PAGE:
Attribution modelling is the method used to determine the monetary impact a marketing communication has on sales, customer retention, revenue and profit. This attributes credit to the touch point(s) within the consumer journey that is considered to be responsible for a conversion.
A recent whitepaper from Bloom Worldwide titled ‘Digital Marketing ROI: An Introduction to attribution modelling,’ explains that “the primary objective of attribution modelling is to provide holistic, accurate information about the financial return activities are delivering so you can refine them, adjust what you’re doing, and use the same budget to deliver more value to your business and your customers.”
We are now going to take a look at the seven most common types of attribution models and provide a breakdown of how they analyse sales data:
John Murphy acknowledges in The Drum that this attribution model is both the “most commonly used and one of the most inaccurate.” This model credits 100% of a sale to the last touch point a user visits before purchase.
This is essentially the opposite of the last interaction model. An example of this would be a consumer discovering your brand via a paid search channel and then making a purchase. The paid search channel would receive 100% credit for the sale.
This is similar to the last interaction model; however, the credit for the sale goes to the latest non-direct click that the consumer interacts with before conversion, for example email. So the cause of that purchase is not the direct visit itself, but the one that pre-empted that direct visit.
Google Analytics states that when using this model ‘the first and only click to the Paid Search channel – would receive 100% credit for the sale.’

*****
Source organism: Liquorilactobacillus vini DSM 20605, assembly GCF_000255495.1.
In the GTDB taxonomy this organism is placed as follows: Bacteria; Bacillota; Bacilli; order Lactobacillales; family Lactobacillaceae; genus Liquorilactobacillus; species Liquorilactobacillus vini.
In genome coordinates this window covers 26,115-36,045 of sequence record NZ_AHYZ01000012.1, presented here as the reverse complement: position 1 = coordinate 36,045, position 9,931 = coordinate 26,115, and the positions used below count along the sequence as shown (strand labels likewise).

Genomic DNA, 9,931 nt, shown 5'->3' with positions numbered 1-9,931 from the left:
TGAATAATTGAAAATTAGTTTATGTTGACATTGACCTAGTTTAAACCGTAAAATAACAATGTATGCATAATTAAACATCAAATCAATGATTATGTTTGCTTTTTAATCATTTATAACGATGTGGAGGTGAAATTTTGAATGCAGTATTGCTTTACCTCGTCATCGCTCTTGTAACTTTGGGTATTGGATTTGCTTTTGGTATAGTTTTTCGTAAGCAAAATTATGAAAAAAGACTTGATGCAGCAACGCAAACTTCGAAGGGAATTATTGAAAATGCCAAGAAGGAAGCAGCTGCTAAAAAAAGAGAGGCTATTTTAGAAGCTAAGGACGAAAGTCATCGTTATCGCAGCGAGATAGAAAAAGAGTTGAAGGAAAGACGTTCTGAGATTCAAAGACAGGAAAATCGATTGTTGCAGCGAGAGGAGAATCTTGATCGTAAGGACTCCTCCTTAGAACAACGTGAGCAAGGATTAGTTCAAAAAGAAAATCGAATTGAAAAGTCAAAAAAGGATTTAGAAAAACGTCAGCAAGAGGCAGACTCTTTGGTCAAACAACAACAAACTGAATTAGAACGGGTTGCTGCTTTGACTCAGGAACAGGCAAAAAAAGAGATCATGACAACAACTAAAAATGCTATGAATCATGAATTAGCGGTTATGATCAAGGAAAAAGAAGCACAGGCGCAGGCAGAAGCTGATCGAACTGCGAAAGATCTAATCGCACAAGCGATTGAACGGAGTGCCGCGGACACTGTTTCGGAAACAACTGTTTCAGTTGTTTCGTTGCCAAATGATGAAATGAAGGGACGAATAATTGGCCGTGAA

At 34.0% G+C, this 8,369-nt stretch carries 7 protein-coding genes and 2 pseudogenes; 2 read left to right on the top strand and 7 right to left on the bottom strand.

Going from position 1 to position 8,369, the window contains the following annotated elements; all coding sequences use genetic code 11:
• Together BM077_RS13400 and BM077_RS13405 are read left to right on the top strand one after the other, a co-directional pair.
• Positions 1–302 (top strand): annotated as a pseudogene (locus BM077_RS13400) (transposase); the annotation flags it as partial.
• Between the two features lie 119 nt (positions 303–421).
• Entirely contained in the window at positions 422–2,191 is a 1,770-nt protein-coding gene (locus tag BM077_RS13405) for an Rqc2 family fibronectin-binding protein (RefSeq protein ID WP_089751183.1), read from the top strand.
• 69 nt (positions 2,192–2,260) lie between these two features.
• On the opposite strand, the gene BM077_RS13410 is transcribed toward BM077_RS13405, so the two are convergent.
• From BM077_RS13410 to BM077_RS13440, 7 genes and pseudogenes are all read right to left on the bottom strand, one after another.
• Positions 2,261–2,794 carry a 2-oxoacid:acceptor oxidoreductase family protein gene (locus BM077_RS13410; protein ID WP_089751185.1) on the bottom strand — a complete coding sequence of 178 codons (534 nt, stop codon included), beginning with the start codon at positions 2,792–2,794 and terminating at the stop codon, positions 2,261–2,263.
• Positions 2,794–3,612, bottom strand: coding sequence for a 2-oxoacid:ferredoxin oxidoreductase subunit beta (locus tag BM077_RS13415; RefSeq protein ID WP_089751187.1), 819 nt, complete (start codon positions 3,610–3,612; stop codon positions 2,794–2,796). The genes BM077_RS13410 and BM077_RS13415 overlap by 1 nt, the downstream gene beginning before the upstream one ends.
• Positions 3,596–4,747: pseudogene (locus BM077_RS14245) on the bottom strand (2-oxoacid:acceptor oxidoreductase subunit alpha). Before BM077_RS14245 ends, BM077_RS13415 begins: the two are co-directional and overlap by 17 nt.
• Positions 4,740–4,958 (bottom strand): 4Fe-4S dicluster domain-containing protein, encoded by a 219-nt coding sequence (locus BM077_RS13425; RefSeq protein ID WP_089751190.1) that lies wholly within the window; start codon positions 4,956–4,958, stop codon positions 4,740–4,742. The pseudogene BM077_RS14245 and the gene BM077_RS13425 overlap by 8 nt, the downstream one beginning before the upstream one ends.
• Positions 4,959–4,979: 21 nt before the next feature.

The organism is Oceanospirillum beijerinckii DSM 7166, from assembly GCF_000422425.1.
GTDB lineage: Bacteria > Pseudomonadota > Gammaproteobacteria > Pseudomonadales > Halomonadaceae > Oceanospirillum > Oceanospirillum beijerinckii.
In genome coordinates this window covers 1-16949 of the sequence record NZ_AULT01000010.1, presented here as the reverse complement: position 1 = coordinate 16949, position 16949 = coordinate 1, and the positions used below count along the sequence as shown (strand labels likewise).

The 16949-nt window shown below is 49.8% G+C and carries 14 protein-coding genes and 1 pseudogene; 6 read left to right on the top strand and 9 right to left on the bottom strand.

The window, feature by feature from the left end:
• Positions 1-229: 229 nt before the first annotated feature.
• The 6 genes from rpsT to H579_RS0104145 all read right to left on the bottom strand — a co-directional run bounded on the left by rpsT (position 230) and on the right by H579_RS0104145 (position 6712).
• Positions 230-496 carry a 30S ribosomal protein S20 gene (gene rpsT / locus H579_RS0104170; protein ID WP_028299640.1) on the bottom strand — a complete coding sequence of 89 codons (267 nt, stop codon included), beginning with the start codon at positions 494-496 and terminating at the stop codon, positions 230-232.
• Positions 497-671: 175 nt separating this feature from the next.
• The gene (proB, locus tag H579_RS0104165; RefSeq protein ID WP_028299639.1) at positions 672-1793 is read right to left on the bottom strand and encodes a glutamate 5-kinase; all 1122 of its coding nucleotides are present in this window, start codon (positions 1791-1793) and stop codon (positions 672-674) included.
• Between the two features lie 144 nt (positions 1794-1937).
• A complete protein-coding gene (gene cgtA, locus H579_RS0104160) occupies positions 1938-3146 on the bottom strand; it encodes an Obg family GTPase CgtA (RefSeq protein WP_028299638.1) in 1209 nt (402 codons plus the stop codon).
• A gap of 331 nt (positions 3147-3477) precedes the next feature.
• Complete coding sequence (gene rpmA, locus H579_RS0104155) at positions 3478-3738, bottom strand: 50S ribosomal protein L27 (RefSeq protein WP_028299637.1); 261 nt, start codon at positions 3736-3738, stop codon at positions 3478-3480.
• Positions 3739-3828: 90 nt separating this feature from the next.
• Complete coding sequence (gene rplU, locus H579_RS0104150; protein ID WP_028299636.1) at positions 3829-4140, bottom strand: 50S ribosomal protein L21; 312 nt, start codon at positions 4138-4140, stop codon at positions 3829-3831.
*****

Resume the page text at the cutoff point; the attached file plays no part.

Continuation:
This model states that every point of the customer journey is equally responsible. Therefore, every touch point that the consumer clicks through, shares an equal credit for the sale.
This model takes into account the journey that the consumer takes, which leads to conversion. The position based attribution model assigns 40% credit to the first and last touch point, and the remaining 20% is spread evenly amongst the middle interactions.
The main principle of this model is that the touch point closest in time to the sale or conversion receives the most credit. The most recent touch points are considered to have a greater influence on the purchase decision.
Overall, no attribution model is perfect, and it is important for brands to recognise that the more bespoke these models are to a company’s communication strategy, the more accurate the results. Furthermore, brands’ attribution models need to consider offline engagement; this will provide a more detailed understanding of the consumer journey, and how factors such as WOM and television can affect a purchase decision.